We caught up with our Music Industry Studies instructor Barton Dahl and picked his brain on his career, his role at DIME and tips on succeeding in the music industry.

What is your role with DIME Denver?

Music Industry Studies Instructor.

What is your current role in the music industry?

Manager, sometimes agent, shoulder to cry on, and free advice giver!

How did you establish yourself as an industry professional?

After getting my foot in the door at a management company I was able to sign a couple artists that found success, kind of proved my worth using my ear and gut.

Who were some of your influences as you progressed as a music professional?

Mike Luba is someone whom I admire to no end. He is always developing projects and pushing the industry forward. He has a level head, he’s nice and he’s a visionary.

What was the first record you ever bought?

I bought an early Beatles album, I think it was Please Please Me while on vacation with my family in Brazil in the late 1980’s. At the time I was really into blank cassettes and radio pop, so I would create mix tapes from radio broadcasts, lots of Orchestral Maneuvers in the Dark and stuff like that.

What was your best experience in music – (recording, live performance, participant, audience etc.)?

There are too many to mention, but a couple highlights include tour managing for a band that played some shows with U2. I grew up as a huge U2 fan so to see the inner workings of their world was pretty mind-boggling. The band was so nice to us and treated us like kings, that was special. Another formative experience was watching Green Day in early 1994 by myself (because none of my friends wanted to spend $5 on a band they’d never heard of) – that show was probably the best show I’ve ever seen. I knew that I was witnessing something special, I knew they were going to be huge. I could tell tour stories for days and days.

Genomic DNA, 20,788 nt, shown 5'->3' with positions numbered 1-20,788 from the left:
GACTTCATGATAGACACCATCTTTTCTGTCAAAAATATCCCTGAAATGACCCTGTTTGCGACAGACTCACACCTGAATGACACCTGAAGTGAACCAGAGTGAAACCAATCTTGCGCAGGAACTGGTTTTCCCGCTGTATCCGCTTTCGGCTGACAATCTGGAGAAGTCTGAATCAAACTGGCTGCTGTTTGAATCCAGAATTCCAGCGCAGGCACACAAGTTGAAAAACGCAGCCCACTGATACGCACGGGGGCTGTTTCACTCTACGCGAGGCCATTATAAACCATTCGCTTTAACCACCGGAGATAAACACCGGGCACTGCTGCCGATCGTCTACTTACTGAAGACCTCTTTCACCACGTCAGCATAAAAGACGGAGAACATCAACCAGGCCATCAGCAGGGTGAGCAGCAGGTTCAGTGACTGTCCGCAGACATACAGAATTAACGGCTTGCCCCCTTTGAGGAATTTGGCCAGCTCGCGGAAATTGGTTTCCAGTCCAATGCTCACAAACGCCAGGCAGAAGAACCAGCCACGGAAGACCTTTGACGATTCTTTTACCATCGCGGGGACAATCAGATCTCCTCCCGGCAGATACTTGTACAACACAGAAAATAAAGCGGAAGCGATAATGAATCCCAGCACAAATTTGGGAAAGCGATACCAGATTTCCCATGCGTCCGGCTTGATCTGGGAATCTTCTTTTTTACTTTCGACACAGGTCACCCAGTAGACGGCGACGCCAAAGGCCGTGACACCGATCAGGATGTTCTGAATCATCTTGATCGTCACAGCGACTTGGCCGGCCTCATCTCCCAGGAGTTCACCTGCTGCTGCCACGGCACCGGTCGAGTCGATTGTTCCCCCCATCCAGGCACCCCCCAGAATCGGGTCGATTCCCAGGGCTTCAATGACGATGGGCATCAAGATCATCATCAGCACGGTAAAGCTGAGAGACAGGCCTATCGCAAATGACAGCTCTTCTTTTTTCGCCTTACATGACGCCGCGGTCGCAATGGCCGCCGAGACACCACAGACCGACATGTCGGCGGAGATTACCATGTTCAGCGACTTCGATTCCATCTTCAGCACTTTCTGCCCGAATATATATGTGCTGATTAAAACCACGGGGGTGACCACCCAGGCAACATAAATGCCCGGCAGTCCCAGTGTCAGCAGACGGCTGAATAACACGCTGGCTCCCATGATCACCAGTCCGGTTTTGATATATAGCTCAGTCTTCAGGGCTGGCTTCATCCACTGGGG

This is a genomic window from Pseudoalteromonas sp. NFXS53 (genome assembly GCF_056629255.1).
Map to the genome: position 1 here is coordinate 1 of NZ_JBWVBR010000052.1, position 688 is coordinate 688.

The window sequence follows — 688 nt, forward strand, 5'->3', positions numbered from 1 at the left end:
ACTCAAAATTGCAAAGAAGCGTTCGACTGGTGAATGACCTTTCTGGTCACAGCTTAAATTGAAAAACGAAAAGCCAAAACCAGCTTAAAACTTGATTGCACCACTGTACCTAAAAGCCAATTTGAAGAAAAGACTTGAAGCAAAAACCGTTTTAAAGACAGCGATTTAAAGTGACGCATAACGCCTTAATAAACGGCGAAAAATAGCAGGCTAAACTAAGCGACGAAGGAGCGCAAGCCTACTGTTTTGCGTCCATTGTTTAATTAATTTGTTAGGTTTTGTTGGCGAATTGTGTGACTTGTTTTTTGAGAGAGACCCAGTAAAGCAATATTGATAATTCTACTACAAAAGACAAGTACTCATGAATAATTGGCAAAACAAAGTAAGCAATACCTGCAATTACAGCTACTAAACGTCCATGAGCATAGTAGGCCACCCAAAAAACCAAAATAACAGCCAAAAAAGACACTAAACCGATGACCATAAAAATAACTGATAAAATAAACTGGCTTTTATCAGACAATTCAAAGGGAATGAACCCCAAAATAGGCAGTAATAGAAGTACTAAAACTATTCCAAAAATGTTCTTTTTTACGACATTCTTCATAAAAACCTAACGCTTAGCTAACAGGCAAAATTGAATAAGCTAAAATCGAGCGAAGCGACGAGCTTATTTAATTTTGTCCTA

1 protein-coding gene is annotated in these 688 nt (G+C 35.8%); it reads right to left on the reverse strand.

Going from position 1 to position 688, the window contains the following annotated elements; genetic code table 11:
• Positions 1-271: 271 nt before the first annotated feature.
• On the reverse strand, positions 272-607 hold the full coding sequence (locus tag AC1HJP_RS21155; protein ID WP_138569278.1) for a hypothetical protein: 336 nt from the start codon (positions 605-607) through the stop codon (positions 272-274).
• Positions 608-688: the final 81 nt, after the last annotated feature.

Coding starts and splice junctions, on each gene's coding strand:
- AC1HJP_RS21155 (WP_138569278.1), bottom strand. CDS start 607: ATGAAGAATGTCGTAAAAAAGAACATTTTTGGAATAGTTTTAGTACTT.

What has been the biggest highlight of your career so far?

The U2 thing was a moment where I felt I’d “made it” even though I was riding coattails. I guess helping to get Dinosaur Jr back together was pretty special. I’d been managing J Mascis (solo) and me and my partner created a scenario in which he was willing to do a reunion. I got to be in the room when the band played together for the first time in almost 20 years. Literally until they were together to rehearse they hadn’t spoken to each other about the reunion, I was the intermediary. As a huge fan of the band I knew how special it was to witness that moment. I can still vividly see it in my mind. It was loud. Loud and amazing.

What gear, equipment, websites, publications etc. are you using?

I look at some websites that tout up and coming musicians, but frankly I haven’t found a source that feels consistently valuable in terms of content. I look at for major industry news, but most of what I hear in terms of new bands is via word of mouth.

What are your top tips for young musicians and budding entrepreneurs wanting to be in the music industry nowadays?

I think that formal education through a program like DIME is a great way to achieve knowledge about the industry as a whole but I also believe in trial-by-fire. I think any aspiring band manager or agent should find a band they love and just start doing it with them, learn the ins and outs by jumping in head first. A band needs to be a solid unit with goals.

Any last words?